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Mobile App 

Cultivate Healthy Eating Habits


12 weeks


Kadence Tang,

Yeonji Kim


UX Designer

User Researcher

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According to Escoto et al. (2012), in the research paper "Work Hours and Perceived Time Barriers to Healthful Eating Among Young Adults," many young adults, aged 20 to 31, do not engage in healthy eating. The most frequently reported barrier to healthful eating is lack of time, with young adults citing challenges in balancing work, school, and leisure schedules.


This leads to eating fast food and convenience foods and has been found to be associated with lower fruit and vegetable and greater fast food consumption. Also, not having meals at regular times, particularly skipping breakfast, is associated with poorer diet quality, weaker immunity and higher body weight and may also prevent weight maintenance.

26.4% of females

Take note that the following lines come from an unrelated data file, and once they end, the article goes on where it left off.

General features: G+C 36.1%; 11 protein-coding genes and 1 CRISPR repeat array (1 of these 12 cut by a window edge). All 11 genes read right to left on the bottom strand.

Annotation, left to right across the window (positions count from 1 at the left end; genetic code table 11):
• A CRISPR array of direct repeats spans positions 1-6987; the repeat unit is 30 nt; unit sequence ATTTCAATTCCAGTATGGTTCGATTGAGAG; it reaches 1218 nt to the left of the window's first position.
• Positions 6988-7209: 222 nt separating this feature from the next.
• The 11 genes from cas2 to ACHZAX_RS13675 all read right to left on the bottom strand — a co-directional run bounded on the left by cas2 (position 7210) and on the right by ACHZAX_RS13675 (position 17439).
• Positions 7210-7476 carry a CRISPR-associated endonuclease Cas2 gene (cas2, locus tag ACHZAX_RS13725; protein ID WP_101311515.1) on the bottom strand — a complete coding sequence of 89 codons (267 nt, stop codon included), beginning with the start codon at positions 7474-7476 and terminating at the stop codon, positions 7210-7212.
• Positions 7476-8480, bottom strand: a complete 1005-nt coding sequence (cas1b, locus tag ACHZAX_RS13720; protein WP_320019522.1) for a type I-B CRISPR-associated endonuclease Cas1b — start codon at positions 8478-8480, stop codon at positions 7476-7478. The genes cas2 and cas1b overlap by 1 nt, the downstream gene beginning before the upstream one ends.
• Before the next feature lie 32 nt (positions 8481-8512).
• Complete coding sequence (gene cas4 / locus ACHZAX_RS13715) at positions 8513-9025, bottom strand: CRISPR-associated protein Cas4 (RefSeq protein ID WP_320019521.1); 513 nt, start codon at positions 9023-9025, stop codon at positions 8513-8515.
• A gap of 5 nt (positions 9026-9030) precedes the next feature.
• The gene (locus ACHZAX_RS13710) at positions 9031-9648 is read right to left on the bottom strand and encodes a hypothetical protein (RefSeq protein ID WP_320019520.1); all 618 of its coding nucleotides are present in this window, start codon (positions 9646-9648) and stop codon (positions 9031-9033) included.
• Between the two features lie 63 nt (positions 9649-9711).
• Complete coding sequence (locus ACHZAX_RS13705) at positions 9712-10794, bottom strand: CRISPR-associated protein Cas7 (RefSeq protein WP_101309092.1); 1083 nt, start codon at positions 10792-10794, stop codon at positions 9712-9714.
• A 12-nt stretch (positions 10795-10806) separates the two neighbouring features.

Don’t have time to think about eating healthy

39.2% of females

Too busy to eat healthy foods

41.3% of males

Don't eat meals at about the same time every day

55.5% of males

Tend to “eat on the run”

Percentage (Unadjusted) of Male and Female Participants Reporting Time-related Beliefs and Behaviors Regarding Healthful Eating and Dietary Intake

The Problem

How might we help busy college students cultivate healthy eating habits?

We created a prototype for a mobile-phone application named Munchies that enables users to monitor their eating speed, track the healthiness of their food consumption, and get motivated with rewards.

The Objective

To raise college students’ awareness of healthy eating habits like eating slowly, having meals on time, and consuming healthy food (such as fruits and vegetables).

Target Audience

Young Adults / College Students in the United States (18 - 26 Years Old).

*Health condition is not specified



College students are busy with work and school so they do not eat at regular times. 


College students living by themselves pay less attention to the nutrition of their meals.


College students are not mindful when they are eating (eating too fast & eating with distraction).

Brainstorming: Behavioral Interventions